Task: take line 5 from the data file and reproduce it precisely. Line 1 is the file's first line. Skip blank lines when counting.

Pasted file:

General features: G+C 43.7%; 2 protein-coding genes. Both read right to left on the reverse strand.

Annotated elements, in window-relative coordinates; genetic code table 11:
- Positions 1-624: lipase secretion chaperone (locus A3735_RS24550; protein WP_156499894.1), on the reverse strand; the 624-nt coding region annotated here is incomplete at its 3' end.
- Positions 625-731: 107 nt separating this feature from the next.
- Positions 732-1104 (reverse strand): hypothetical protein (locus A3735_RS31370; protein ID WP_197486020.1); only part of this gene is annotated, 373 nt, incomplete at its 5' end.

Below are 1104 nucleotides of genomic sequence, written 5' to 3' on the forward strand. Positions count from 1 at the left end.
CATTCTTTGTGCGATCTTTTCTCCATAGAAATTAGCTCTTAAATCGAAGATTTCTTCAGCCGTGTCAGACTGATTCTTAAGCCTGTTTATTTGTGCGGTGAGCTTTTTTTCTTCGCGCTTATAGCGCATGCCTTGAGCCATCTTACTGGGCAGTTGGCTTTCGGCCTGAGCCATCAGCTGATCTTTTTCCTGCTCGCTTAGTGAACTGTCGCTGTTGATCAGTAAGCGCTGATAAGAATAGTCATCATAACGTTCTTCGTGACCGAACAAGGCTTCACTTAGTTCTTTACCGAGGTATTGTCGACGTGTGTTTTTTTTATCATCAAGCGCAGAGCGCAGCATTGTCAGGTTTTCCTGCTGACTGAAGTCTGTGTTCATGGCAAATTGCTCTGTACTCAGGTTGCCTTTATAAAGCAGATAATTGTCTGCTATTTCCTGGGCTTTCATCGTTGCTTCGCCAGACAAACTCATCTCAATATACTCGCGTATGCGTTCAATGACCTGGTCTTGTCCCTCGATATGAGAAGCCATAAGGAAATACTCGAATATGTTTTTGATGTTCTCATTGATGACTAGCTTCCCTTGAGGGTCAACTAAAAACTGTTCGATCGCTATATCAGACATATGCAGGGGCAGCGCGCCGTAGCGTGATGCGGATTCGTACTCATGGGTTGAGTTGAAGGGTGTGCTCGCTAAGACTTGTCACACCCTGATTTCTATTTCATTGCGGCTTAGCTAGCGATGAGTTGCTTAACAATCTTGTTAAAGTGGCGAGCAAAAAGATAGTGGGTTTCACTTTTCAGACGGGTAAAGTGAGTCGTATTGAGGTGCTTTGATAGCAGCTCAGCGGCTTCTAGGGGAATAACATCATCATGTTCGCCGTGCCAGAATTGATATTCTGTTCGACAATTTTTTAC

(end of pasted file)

- Positions 732-1104 (reverse strand): hypothetical protein (locus A3735_RS31370; protein ID WP_197486020.1); only part of this gene is annotated, 373 nt, incomplete at its 5' end.